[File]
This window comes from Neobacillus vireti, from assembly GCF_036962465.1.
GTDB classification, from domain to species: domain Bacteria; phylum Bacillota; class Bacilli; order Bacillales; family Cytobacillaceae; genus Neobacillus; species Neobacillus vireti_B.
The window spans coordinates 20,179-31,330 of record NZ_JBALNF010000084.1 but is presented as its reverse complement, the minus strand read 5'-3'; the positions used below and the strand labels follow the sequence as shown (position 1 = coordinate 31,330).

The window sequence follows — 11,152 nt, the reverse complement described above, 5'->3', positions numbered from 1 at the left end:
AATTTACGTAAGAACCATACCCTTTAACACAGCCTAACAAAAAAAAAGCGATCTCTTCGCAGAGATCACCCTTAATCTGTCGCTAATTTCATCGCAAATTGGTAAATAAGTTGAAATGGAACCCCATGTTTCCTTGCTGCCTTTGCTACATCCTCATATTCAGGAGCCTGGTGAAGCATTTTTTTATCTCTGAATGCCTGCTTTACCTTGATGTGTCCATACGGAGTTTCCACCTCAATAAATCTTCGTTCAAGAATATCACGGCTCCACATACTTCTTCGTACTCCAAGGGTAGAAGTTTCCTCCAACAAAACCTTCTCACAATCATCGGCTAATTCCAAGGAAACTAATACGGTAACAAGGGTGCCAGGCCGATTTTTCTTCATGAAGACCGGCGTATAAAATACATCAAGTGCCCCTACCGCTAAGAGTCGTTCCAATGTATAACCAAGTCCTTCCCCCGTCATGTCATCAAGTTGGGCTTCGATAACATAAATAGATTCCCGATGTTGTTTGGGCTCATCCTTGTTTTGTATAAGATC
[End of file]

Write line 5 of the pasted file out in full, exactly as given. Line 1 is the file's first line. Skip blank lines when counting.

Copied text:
AATTTACGTAAGAACCATACCCTTTAACACAGCCTAACAAAAAAAAAGCGATCTCTTCGCAGAGATCACCCTTAATCTGTCGCTAATTTCATCGCAAATTGGTAAATAAGTTGAAATGGAACCCCATGTTTCCTTGCTGCCTTTGCTACATCCTCATATTCAGGAGCCTGGTGAAGCATTTTTTTATCTCTGAATGCCTGCTTTACCTTGATGTGTCCATACGGAGTTTCCACCTCAATAAATCTTCGTTCAAGAATATCACGGCTCCACATACTTCTTCGTACTCCAAGGGTAGAAGTTTCCTCCAACAAAACCTTCTCACAATCATCGGCTAATTCCAAGGAAACTAATACGGTAACAAGGGTGCCAGGCCGATTTTTCTTCATGAAGACCGGCGTATAAAATACATCAAGTGCCCCTACCGCTAAGAGTCGTTCCAATGTATAACCAAGTCCTTCCCCCGTCATGTCATCAAGTTGGGCTTCGATAACATAAATAGATTCCCGATGTTGTTTGGGCTCATCCTTGTTTTGTATAAGATC